The potential role of mindfulness-based interventions in addiction medicine

Dr. Eric Garland is leading the field of mindfulness-based interventions for the treatment of opioid use disorder (OUD), which over 15 million Americans are estimated to meet the criteria for. His lab at the University of Utah has now conducted multiple randomized controlled trials (RCT) targeting patients with chronic pain and opioid misuse. They hypothesize that their mindfulness-based intervention, MORE (Mindfulness-Oriented Recovery Enhancement) bolsters self-regulation and in turn leads to greater success in reducing opioid doses and tapering amongst chronic pain patients who are at risk of opioid misuse. His group most recently published an additional publication supporting this hypothesis with the use of heart rate variability data. 

MORE is a mindfulness-based technique that was developed specifically to aid in the reduction of opioid dosing amongst individuals with chronic pain. Garland and his group have shown in previous work that MORE has significant effects on pain severity, stress arousal, desire for opioids, and opioid misuse risk as well as on positive psychological functioning when compared to control groups1

Heart rate variability (HRV) is the variation of time between each heartbeat. Greater HRV is considered a proxy for a healthy autonomic nervous system (ANS) function: the more variability there is in heart rate, the more the ANS is able to switch from one state to the other, showing resilience and flexibility. Importantly, chronic pain is thought to diminish self-regulation via autonomic dysregulation, which may escalate the opioid doses used by chronic pain patients. Mindfulness based techniques have been shown to increase self-regulation and in meta-analysis, HRV has been shown to be weakly related to self-regulation. So in turn, as a self-regulatory method, mindfulness-based interventions should increase HRV. 

Garland’s most recent study directly interrogated the impact of MORE on both opioid dosing and HRV during meditation amongst participants with chronic pain and being treated with opioids. MORE was shown to reduce pain and opioid-misuse risk at 3 months. MORE participants showed a significant decrease in opioid dosing when comparing pre- and post-intervention doses at 3-month follow-up whereas patients in the control group showed increased opioid dosing. Additionally, the effect of MORE on opioid dosing was mediated by increased HRV amongst participants who received the MORE intervention. It also seemed to have a dose-response relationship whereby longer meditation practices were positively associated with increases in HRV during meditation and inversely associated with subsequent opioid dose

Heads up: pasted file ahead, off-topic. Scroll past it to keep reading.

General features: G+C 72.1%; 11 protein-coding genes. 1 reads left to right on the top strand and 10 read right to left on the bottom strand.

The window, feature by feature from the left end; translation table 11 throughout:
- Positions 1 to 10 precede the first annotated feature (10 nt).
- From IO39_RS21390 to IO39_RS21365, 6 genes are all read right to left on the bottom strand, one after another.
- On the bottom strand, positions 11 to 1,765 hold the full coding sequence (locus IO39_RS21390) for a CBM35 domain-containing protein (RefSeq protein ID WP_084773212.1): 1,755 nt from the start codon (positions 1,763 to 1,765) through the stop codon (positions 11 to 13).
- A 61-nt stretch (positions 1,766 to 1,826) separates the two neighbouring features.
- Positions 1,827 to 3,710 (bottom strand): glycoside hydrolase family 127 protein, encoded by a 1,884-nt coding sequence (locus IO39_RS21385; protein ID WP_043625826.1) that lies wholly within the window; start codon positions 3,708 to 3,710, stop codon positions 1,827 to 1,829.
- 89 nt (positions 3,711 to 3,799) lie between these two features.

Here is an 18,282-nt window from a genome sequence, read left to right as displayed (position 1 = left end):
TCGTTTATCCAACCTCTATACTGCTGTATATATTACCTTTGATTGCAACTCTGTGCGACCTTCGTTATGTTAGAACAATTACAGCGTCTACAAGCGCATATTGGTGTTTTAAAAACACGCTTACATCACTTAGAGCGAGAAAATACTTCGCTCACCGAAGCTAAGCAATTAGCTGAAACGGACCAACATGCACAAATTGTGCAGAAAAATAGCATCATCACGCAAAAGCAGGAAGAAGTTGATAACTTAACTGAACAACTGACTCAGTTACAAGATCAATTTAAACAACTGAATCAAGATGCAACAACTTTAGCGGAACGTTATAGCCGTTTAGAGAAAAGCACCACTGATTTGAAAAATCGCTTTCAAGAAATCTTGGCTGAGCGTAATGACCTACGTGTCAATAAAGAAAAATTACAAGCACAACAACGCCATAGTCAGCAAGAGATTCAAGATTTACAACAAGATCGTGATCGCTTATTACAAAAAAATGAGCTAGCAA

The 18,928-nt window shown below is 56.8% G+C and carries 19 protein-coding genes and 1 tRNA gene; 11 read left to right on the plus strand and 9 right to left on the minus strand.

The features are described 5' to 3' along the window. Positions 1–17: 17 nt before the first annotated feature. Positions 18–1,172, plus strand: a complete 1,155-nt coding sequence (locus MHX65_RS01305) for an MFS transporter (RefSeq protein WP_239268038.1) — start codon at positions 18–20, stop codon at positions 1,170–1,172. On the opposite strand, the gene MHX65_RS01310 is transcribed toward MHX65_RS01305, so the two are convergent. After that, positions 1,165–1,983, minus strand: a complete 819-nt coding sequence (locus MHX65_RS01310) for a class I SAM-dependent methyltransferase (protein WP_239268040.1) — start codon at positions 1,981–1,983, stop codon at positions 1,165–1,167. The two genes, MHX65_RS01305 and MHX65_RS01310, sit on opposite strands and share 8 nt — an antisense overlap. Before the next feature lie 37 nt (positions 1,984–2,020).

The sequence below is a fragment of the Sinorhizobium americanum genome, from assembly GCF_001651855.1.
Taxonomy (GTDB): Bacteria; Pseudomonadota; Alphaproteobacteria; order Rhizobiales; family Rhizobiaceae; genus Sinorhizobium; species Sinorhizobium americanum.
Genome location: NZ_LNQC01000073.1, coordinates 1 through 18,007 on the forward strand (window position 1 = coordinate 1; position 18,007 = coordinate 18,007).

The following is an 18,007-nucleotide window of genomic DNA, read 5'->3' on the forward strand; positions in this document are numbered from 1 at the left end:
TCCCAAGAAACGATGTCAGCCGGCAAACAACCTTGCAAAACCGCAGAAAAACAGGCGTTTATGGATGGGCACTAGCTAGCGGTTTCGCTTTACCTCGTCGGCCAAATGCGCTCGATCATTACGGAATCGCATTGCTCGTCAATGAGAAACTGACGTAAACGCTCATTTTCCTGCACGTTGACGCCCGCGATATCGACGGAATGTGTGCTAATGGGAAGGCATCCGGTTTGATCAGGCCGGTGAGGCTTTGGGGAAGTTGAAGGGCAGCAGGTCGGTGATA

This study not only suggests that mindfulness-based intervention may be important amongst chronic pain patients who are taking opioid analgesics to avoid high doses of opioids, but it also suggests a mechanism that may be mediating this observation. It would be wrong to conclude that mindfulness alone is responsible for these observations – the MORE program is multifaceted and includes much more than basic mindfulness practices. This study is also limited by a small sample size and recall bias, as participants were asked to self-report their opioid dosing. For now, there seems to be some signal that a mindfulness- based intervention may be useful in self-regulation amongst a population of chronic pain patients, but additional research that overcomes these limitations is needed to confidently determine causality.

Garland, E. L., Hudak, J., Hanley, A. W., & Nakamura, Y. (2020). Mindfulness-oriented recovery enhancement reduces opioid dose in primary care by strengthening autonomic regulation during meditation. American Psychologist, 75(6), 840–852.

This article was written by Zoe O’Neill, a medical student at McGill University and member of the Mindful Medical Learner Team.

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